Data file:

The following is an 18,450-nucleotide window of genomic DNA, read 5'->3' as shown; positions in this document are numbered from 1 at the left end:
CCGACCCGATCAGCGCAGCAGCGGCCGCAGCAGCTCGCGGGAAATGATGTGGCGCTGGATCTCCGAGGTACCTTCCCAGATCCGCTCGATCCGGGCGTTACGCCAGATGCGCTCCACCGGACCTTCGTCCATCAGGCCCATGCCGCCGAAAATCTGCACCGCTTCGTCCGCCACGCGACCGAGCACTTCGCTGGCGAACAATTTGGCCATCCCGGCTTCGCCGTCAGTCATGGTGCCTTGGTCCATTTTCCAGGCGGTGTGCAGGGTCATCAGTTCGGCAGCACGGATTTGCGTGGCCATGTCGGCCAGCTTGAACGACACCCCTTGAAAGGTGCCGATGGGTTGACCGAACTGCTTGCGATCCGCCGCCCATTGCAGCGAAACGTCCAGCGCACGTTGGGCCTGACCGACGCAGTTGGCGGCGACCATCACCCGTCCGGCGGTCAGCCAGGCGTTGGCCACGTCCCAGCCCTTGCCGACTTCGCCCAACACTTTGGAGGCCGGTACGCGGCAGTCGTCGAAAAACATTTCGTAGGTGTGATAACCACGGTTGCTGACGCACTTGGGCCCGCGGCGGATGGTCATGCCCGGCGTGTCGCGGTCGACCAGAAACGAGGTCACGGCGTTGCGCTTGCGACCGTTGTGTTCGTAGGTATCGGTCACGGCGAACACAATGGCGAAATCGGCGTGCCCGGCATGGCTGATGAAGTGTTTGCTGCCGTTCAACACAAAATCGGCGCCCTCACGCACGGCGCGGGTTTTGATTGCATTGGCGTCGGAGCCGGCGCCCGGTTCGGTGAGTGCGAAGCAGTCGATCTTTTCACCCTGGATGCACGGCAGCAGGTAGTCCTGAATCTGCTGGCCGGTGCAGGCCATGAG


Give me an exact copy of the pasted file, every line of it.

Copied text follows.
The following is an 18,450-nucleotide window of genomic DNA, read 5'->3' as shown; positions in this document are numbered from 1 at the left end:
CCGACCCGATCAGCGCAGCAGCGGCCGCAGCAGCTCGCGGGAAATGATGTGGCGCTGGATCTCCGAGGTACCTTCCCAGATCCGCTCGATCCGGGCGTTACGCCAGATGCGCTCCACCGGACCTTCGTCCATCAGGCCCATGCCGCCGAAAATCTGCACCGCTTCGTCCGCCACGCGACCGAGCACTTCGCTGGCGAACAATTTGGCCATCCCGGCTTCGCCGTCAGTCATGGTGCCTTGGTCCATTTTCCAGGCGGTGTGCAGGGTCATCAGTTCGGCAGCACGGATTTGCGTGGCCATGTCGGCCAGCTTGAACGACACCCCTTGAAAGGTGCCGATGGGTTGACCGAACTGCTTGCGATCCGCCGCCCATTGCAGCGAAACGTCCAGCGCACGTTGGGCCTGACCGACGCAGTTGGCGGCGACCATCACCCGTCCGGCGGTCAGCCAGGCGTTGGCCACGTCCCAGCCCTTGCCGACTTCGCCCAACACTTTGGAGGCCGGTACGCGGCAGTCGTCGAAAAACATTTCGTAGGTGTGATAACCACGGTTGCTGACGCACTTGGGCCCGCGGCGGATGGTCATGCCCGGCGTGTCGCGGTCGACCAGAAACGAGGTCACGGCGTTGCGCTTGCGACCGTTGTGTTCGTAGGTATCGGTCACGGCGAACACAATGGCGAAATCGGCGTGCCCGGCATGGCTGATGAAGTGTTTGCTGCCGTTCAACACAAAATCGGCGCCCTCACGCACGGCGCGGGTTTTGATTGCATTGGCGTCGGAGCCGGCGCCCGGTTCGGTGAGTGCGAAGCAGTCGATCTTTTCACCCTGGATGCACGGCAGCAGGTAGTCCTGAATCTGCTGGCCGGTGCAGGCCATGAG